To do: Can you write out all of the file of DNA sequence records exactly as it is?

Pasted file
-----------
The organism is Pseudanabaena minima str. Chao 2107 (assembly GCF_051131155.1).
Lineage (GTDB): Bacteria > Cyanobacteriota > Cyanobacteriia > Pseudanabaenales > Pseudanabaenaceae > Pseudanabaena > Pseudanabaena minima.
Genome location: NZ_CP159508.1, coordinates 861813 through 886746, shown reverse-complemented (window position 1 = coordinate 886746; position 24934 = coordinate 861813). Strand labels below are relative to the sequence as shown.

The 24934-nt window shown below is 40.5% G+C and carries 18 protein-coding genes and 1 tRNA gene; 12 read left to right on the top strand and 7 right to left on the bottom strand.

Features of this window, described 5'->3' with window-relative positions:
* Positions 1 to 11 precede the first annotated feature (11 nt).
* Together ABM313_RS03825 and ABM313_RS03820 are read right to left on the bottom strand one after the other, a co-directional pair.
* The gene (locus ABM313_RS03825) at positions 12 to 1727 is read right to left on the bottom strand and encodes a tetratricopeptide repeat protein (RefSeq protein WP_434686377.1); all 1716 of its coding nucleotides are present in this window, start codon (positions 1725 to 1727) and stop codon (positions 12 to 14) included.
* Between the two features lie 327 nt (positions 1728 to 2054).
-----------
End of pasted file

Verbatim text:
The organism is Pseudanabaena minima str. Chao 2107 (assembly GCF_051131155.1).
Lineage (GTDB): Bacteria > Cyanobacteriota > Cyanobacteriia > Pseudanabaenales > Pseudanabaenaceae > Pseudanabaena > Pseudanabaena minima.
Genome location: NZ_CP159508.1, coordinates 861813 through 886746, shown reverse-complemented (window position 1 = coordinate 886746; position 24934 = coordinate 861813). Strand labels below are relative to the sequence as shown.

The 24934-nt window shown below is 40.5% G+C and carries 18 protein-coding genes and 1 tRNA gene; 12 read left to right on the top strand and 7 right to left on the bottom strand.

Features of this window, described 5'->3' with window-relative positions:
* Positions 1 to 11 precede the first annotated feature (11 nt).
* Together ABM313_RS03825 and ABM313_RS03820 are read right to left on the bottom strand one after the other, a co-directional pair.
* The gene (locus ABM313_RS03825) at positions 12 to 1727 is read right to left on the bottom strand and encodes a tetratricopeptide repeat protein (RefSeq protein WP_434686377.1); all 1716 of its coding nucleotides are present in this window, start codon (positions 1725 to 1727) and stop codon (positions 12 to 14) included.
* Between the two features lie 327 nt (positions 1728 to 2054).